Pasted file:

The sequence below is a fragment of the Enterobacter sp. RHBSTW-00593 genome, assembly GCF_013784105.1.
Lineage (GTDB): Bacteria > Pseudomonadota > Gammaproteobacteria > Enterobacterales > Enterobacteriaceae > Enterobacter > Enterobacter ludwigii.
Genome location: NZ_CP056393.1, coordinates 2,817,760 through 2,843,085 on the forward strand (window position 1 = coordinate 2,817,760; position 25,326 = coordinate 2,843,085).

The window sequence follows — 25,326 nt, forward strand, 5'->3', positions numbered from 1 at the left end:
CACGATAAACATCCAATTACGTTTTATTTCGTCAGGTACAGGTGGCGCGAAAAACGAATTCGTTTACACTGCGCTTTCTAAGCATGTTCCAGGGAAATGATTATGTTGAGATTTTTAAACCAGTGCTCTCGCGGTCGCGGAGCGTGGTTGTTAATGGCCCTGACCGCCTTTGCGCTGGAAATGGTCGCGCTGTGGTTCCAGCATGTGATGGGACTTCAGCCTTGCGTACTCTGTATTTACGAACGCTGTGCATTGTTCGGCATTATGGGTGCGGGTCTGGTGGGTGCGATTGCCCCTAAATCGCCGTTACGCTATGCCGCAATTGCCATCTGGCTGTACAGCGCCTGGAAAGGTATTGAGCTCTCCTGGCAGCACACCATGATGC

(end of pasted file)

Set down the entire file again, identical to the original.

The sequence below is a fragment of the Enterobacter sp. RHBSTW-00593 genome, assembly GCF_013784105.1.
Lineage (GTDB): Bacteria > Pseudomonadota > Gammaproteobacteria > Enterobacterales > Enterobacteriaceae > Enterobacter > Enterobacter ludwigii.
Genome location: NZ_CP056393.1, coordinates 2,817,760 through 2,843,085 on the forward strand (window position 1 = coordinate 2,817,760; position 25,326 = coordinate 2,843,085).

The window sequence follows — 25,326 nt, forward strand, 5'->3', positions numbered from 1 at the left end:
CACGATAAACATCCAATTACGTTTTATTTCGTCAGGTACAGGTGGCGCGAAAAACGAATTCGTTTACACTGCGCTTTCTAAGCATGTTCCAGGGAAATGATTATGTTGAGATTTTTAAACCAGTGCTCTCGCGGTCGCGGAGCGTGGTTGTTAATGGCCCTGACCGCCTTTGCGCTGGAAATGGTCGCGCTGTGGTTCCAGCATGTGATGGGACTTCAGCCTTGCGTACTCTGTATTTACGAACGCTGTGCATTGTTCGGCATTATGGGTGCGGGTCTGGTGGGTGCGATTGCCCCTAAATCGCCGTTACGCTATGCCGCAATTGCCATCTGGCTGTACAGCGCCTGGAAAGGTATTGAGCTCTCCTGGCAGCACACCATGATGC